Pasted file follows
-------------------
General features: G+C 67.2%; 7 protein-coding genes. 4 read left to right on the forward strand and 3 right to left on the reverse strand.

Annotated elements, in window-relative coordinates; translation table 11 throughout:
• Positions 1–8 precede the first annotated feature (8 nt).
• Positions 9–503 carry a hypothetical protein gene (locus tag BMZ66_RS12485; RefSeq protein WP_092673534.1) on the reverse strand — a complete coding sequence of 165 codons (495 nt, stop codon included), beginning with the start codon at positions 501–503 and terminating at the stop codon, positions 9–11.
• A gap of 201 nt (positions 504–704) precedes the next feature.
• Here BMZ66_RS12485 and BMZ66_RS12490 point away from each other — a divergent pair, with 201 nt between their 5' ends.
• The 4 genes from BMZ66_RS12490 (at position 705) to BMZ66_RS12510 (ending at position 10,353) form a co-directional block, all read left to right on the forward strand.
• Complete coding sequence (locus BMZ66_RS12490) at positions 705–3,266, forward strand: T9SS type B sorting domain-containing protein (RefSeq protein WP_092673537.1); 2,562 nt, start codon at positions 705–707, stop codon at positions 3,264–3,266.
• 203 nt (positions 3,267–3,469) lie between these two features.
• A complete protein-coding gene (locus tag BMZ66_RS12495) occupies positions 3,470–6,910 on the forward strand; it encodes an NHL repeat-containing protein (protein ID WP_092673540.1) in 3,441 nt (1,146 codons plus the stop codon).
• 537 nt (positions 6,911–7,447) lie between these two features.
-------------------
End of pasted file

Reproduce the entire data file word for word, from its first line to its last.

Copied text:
General features: G+C 67.2%; 7 protein-coding genes. 4 read left to right on the forward strand and 3 right to left on the reverse strand.

Annotated elements, in window-relative coordinates; translation table 11 throughout:
• Positions 1–8 precede the first annotated feature (8 nt).
• Positions 9–503 carry a hypothetical protein gene (locus tag BMZ66_RS12485; RefSeq protein WP_092673534.1) on the reverse strand — a complete coding sequence of 165 codons (495 nt, stop codon included), beginning with the start codon at positions 501–503 and terminating at the stop codon, positions 9–11.
• A gap of 201 nt (positions 504–704) precedes the next feature.
• Here BMZ66_RS12485 and BMZ66_RS12490 point away from each other — a divergent pair, with 201 nt between their 5' ends.
• The 4 genes from BMZ66_RS12490 (at position 705) to BMZ66_RS12510 (ending at position 10,353) form a co-directional block, all read left to right on the forward strand.
• Complete coding sequence (locus BMZ66_RS12490) at positions 705–3,266, forward strand: T9SS type B sorting domain-containing protein (RefSeq protein WP_092673537.1); 2,562 nt, start codon at positions 705–707, stop codon at positions 3,264–3,266.
• 203 nt (positions 3,267–3,469) lie between these two features.
• A complete protein-coding gene (locus tag BMZ66_RS12495) occupies positions 3,470–6,910 on the forward strand; it encodes an NHL repeat-containing protein (protein ID WP_092673540.1) in 3,441 nt (1,146 codons plus the stop codon).
• 537 nt (positions 6,911–7,447) lie between these two features.